A high-level webinar with prominent industry figures was held this week by MySecurity Media in association with cybersecurity company, Claroty to address the significant issue of Cybersecurity Protection of Critical Infrastructure.
The Australian Government’s Security Legislation Amendment (Critical Infrastructure) Bill 2020 and the Security of Critical Infrastructure Act 2018 will see minimum cybersecurity standards applied to operators of important assets.
The Australian Government wants to extend a regulatory cybersecurity framework across 11 critical sectors and their attendant systems. The framework aims to protect key supply chains and infrastructure in the event of a serious security threat. Australia’s Cyber Security Industry Advisory Committee has warned the country needs to stay the course, investing money and resources along the way.
Three key industry professionals; Adm. (Ret) Michael S. Rogers: Former Commander, U.S. Cyber Command and Director, National Security Agency; Sam Grunhard: Head of the Critical Infrastructure Security Division, Australian Department of Home Affairs ; and Lani Refiti: Regional Director Claroty ANZ each spoke to the functional requirements needed for government and private operators to work together. The national and International cyber-attack trends on critical infrastructure along with system convergence between Operational Technology (OT) and Information Technology (IT) has motivated government to get the necessary insights from Critical Infrastructure operators to ensure they are protecting their systems.
OVERVIEW OF WHAT THEY SAID
Adm. (Ret) Michael S. Rogers
Critical infrastructure is increasingly being placed at risk. Historically, if we go back in the past, we tend to associate that risk with nation states using cyber as a tool to penetrate critical infrastructure of the networks, the IT, OT infrastructure. This is with a view that potentially degrading or denying it’s capabilities. And now, increasingly, you’re seeing not only that, but you’re seeing criminal actors who view this critical infrastructure as sources of revenue.
Critical infrastructure clearly is becoming not just a nation state target but a ransomware criminal target. Because there is such significant revenue to be gained. And like Australia in the United States, much of what we define as critical infrastructure does not exist under government control. It is private infrastructure run by private entities. And the government therefore has an interesting challenge. How do you both incentivise private industry to make changes, and then by the same token, how do you generate a regulatory or compliance framework that provides the means to set a baseline of cyber security?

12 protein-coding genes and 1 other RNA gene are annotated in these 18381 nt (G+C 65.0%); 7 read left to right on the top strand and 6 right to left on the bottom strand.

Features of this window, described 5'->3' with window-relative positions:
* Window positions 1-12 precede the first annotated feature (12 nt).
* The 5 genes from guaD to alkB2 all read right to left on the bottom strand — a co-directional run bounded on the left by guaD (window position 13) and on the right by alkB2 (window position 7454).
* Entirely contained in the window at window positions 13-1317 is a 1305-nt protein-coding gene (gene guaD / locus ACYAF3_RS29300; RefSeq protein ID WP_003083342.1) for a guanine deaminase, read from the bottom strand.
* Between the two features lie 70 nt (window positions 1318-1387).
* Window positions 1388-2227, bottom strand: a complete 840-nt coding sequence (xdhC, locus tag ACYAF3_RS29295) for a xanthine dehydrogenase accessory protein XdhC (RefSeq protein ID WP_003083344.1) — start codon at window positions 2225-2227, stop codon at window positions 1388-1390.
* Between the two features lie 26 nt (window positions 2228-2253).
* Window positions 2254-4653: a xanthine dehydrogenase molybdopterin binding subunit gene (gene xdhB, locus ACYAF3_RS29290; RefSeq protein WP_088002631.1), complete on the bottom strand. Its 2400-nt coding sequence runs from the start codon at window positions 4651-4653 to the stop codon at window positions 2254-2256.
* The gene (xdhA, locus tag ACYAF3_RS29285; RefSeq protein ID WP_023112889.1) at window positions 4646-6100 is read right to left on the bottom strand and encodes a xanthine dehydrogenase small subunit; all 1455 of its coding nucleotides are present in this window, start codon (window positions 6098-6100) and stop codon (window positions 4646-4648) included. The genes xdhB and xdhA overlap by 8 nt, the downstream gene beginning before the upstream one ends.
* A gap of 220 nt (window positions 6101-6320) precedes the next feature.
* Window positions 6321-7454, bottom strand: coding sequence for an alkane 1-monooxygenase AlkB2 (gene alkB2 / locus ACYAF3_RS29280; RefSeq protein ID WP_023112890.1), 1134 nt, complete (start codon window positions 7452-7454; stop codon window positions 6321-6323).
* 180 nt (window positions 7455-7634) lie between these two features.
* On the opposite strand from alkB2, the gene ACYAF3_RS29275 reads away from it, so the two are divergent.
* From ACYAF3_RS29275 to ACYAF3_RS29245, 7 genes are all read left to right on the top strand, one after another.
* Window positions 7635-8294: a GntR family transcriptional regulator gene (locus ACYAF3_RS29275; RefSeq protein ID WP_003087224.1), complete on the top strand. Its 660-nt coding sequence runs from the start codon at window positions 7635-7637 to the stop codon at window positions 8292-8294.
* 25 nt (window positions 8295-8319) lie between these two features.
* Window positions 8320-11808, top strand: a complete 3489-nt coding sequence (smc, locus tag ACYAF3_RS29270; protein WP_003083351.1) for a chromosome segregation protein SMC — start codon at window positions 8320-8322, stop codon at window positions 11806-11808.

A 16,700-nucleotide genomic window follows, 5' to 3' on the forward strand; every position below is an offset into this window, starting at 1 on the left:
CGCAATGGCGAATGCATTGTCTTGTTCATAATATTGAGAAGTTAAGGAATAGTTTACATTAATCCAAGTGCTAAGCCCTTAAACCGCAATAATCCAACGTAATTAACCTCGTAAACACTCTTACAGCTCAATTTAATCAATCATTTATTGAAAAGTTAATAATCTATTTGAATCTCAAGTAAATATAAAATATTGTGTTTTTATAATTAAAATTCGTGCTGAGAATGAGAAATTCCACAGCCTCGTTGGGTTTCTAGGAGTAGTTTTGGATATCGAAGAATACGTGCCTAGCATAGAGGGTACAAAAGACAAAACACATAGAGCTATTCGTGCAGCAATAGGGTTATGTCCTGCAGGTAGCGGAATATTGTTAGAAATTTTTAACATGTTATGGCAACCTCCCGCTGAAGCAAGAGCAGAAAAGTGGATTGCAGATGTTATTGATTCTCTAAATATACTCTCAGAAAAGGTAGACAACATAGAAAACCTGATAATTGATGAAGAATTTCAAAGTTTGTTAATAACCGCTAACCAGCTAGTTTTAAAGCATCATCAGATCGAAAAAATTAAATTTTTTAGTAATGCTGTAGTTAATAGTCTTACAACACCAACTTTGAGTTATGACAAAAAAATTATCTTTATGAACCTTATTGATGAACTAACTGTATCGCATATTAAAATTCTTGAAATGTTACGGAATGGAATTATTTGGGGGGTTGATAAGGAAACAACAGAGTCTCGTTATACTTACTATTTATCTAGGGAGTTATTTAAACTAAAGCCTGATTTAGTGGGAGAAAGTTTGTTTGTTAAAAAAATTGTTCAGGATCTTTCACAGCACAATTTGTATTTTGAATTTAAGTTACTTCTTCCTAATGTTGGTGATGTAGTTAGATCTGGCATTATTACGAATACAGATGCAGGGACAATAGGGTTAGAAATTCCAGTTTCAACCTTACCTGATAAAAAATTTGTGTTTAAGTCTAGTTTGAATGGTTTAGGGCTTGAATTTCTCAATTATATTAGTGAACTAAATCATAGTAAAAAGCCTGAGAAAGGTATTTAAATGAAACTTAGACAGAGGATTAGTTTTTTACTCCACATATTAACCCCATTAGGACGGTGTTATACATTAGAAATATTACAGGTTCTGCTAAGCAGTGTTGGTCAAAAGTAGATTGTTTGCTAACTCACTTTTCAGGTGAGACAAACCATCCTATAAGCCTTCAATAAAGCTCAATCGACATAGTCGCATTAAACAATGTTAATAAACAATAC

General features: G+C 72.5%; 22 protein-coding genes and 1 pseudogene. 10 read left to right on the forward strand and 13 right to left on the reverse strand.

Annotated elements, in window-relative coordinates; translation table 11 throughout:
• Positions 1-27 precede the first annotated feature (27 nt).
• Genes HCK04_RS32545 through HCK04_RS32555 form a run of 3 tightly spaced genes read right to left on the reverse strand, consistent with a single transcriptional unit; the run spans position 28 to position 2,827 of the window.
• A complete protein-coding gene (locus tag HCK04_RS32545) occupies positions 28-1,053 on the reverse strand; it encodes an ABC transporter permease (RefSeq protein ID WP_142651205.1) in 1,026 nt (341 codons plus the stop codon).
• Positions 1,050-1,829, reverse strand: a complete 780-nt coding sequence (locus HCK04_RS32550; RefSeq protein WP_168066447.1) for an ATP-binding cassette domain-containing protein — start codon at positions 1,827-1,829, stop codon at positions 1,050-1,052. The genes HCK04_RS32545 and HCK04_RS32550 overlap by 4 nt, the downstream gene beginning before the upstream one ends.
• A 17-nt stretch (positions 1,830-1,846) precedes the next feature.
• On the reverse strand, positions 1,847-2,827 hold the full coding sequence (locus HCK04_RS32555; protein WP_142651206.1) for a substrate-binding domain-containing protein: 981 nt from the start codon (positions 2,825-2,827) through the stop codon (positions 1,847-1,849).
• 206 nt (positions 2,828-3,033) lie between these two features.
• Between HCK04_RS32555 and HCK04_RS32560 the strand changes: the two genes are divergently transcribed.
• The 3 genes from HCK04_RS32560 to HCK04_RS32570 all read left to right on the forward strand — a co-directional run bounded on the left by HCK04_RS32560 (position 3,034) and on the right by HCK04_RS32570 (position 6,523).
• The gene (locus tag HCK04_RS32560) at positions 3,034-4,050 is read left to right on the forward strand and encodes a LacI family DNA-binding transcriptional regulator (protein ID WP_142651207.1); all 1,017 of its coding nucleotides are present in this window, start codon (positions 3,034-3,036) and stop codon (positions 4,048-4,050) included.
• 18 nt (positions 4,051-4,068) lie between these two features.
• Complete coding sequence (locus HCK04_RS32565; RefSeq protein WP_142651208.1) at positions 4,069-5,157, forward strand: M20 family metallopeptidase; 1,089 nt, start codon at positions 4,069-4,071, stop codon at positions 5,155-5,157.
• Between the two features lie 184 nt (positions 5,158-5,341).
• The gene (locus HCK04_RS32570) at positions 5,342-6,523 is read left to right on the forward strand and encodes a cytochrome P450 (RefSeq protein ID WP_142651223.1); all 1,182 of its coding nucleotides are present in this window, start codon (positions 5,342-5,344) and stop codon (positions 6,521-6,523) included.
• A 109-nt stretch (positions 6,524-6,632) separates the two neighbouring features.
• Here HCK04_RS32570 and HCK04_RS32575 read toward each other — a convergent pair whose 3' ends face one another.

The events of the last six months highlights there is no one single group that has the answers. Government can’t do this by itself, and the private sector can’t do this by itself. It is all about how we create partnerships, collaboration, and integration.
We clearly have a deteriorating threat environment. We do worry about our foreign nation states, but clearly a lot of the activity we’ve seen over the last 12 to 18 months has been criminal gangs. While we haven’t had a Colonial Pipeline style attack in Australia, we’re certainly watching that very closely. We did have some significant disruptions to, for example, our hospital network during the early height of COVID last year, as an example of what can go wrong. We are very worried about the deteriorating threat environment, as you imagine we work very closely with international partners.
The other key point is collaboration. Collaboration with the private sector. A great deal of our critical infrastructure in Australia is in private hands and not only does Government not have control over them, but it also simply doesn’t have the expertise.
So, the design of the scheme that is before parliament at the moment is precisely designed to recognise that fact. And also, to formalise how we can partner and establish a legal framework so we can bring the governments capabilities to help in a time of crisis but also in a way that is covered by a legal authorising framework that makes clear who is responsible for what. Who you can appeal to and what are the requirements. It is putting into place all of those legal requirements that make crystal clear for everyone involved how we’re going to run and what the rules of the game are. That’s really the intention of the legislation. What we’re doing in the meantime is codesigning with industry what the rules will look like while parliament continues to consider the bill.
The Security of Critical infrastructure Act and its amendment, the overall feedback from clients is that it has been a great thing to give them a sense of clarity.
The rules of engagement, in terms of what they need to do, the expectations and obligations. If you start from that point of giving the operators a sense of clarity it helps them to move forward in terms of cyber security and improve their uplift work.
And it must be said, after 12 years of working in the critical infrastructure sector, there has been significant improvement in terms of risk mitigation and cyber risk maturity. But given the change happened slowly in this sector, in particular technology, there is still a lot of work to be done. And additionally, not all 11 sectors that are covered under the Act are at that same level either.
View the Full Interview here.